It’s not as zany as a zapper or as sexy as a steering wheel. It doesn’t even tell you whether you’re losing weight. However, the gamemaker is hoping a small cube-shaped device called Wii MotionPlus will take the Wii’s motion-sensing controls to a new level of precision.

It’s no secret the wrist-flicking Wii Remote’s lack of accuracy has long been the console’s clunky downfall. The Wii MotionPlus, available beginning June 8, successfully defeats that dilemma by using gyroscopic sensors to exactly mimic gamers’ hand movements, making such activities as sword fighting, disc throwing and golfing look seamless on screen.

“The great thing about this particular new technology, which isn’t always true for other new technologies, is that we immediately saw the benefits of it,” said “Tiger Woods PGA Tour 10″ senior producer Jason Shenkman. “Before I even touched it or got my hands on it, I knew exactly what having a gyroscope in our possession would do for this game.”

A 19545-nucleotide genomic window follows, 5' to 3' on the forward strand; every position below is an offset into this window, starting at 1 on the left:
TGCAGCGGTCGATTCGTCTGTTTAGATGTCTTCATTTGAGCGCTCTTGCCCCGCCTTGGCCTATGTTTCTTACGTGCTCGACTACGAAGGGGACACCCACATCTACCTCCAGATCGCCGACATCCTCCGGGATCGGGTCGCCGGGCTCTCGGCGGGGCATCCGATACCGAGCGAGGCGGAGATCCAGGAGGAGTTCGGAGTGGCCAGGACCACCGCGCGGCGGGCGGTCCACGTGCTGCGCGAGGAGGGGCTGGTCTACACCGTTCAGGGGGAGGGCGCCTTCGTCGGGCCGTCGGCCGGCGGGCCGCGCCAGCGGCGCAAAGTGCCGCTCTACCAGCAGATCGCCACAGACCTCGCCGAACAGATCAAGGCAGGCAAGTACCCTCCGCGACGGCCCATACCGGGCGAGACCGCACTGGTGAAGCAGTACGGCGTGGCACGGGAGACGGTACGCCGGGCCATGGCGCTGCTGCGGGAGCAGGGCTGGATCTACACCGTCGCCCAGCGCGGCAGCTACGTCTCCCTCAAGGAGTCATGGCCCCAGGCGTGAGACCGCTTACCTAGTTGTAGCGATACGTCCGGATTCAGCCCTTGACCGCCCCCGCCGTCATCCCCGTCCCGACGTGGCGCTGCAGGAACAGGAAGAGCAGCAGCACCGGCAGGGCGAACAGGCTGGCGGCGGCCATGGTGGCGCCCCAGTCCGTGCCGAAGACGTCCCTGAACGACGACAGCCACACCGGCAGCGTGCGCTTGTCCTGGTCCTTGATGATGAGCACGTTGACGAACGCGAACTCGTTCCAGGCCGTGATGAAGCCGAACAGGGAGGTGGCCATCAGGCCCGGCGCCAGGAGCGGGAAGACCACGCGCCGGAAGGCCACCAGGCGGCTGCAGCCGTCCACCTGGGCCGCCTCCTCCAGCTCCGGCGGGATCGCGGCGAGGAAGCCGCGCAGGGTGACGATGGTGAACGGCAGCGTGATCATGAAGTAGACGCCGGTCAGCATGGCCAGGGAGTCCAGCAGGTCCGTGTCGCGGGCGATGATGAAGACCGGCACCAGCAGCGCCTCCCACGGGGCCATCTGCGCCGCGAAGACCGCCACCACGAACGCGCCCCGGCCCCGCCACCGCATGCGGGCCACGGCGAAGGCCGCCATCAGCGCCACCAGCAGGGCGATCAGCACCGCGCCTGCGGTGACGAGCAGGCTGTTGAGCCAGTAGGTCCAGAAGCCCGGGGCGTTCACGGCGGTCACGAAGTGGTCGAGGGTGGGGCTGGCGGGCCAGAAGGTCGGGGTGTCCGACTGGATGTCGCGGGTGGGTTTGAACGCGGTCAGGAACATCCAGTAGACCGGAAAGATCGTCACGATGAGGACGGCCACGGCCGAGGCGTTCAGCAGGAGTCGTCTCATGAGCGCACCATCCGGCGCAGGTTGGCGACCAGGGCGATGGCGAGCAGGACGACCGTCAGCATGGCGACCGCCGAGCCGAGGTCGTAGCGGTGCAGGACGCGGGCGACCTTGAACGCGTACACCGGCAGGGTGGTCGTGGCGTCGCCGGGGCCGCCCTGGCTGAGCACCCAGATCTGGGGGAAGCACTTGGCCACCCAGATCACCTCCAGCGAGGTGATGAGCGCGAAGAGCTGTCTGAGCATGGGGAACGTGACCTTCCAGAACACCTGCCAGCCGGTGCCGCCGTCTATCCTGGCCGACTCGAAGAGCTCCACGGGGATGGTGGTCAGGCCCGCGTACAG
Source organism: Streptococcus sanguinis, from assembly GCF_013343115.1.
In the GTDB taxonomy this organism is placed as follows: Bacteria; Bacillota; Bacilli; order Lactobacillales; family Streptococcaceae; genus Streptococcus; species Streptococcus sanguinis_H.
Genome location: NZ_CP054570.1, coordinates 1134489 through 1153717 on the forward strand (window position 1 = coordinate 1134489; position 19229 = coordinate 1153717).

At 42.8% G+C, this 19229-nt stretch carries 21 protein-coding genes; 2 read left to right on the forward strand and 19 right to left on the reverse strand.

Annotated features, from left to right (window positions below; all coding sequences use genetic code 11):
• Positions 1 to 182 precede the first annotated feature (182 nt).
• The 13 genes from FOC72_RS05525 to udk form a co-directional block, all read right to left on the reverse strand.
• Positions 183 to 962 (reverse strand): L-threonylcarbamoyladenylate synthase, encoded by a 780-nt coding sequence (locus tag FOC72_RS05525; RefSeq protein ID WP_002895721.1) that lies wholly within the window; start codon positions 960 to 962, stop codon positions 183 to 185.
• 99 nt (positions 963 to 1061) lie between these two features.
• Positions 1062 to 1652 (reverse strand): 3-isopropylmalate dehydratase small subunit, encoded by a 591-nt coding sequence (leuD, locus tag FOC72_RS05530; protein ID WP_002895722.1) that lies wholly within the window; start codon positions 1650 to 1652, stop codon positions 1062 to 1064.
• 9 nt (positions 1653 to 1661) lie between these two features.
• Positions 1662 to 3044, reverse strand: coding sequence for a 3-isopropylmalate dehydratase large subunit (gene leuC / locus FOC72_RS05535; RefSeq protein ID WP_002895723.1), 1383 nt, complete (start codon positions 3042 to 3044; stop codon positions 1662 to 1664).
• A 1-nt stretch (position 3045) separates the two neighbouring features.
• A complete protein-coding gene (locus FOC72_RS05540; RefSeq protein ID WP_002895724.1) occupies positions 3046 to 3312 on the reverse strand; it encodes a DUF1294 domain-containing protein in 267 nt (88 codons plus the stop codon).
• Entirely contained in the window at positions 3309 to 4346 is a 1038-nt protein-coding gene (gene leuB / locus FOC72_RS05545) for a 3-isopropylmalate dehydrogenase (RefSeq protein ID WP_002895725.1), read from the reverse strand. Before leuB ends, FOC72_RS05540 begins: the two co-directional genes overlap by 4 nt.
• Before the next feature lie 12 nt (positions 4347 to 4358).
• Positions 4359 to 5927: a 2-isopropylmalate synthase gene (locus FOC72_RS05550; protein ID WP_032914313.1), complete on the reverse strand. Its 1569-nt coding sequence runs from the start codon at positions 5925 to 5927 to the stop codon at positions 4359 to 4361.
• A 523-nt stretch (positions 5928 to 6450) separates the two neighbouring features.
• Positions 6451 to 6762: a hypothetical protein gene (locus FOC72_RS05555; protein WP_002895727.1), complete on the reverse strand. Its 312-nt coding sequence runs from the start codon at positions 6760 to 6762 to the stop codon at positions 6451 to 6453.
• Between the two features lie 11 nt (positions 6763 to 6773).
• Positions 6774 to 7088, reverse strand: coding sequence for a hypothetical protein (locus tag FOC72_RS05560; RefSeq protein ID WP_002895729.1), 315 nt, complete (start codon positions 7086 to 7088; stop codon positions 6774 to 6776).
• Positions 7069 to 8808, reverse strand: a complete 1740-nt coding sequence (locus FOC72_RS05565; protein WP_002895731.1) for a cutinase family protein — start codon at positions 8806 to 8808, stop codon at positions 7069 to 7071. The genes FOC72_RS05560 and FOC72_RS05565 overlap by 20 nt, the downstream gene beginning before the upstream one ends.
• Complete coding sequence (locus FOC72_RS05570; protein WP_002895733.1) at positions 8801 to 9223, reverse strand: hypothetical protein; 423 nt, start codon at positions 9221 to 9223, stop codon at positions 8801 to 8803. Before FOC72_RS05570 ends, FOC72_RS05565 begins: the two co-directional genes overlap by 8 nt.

Electronic Arts’ “Tiger Woods PGA Tour 10″ will be the first game bundled with the Wii MotionPlus. Shenkman insists the increased sensitivity doesn’t boost difficulty because instant feedback helps gamers before their shots.

Nintendo has been pairing cute peripheral gadgets with games since launching the Wii, such as the Wii Wheel, Wii Zapper and Wii Balance Board, the scale-ish device packaged with “Wii Fit.” Just how Nintendo plans to market the obscure Wii MotionPlus accessory – or why such technology wasn’t originally included in the controller – is unclear.

“We are always looking at ways to enhance the gaming experience for consumers,” said Denise Kaigler, Nintendo vice president of corporate affairs. “This was another way of enhancing the gaming experience, and consumers will hopefully choose to experience that more immersive type of gameplay and enjoy it.”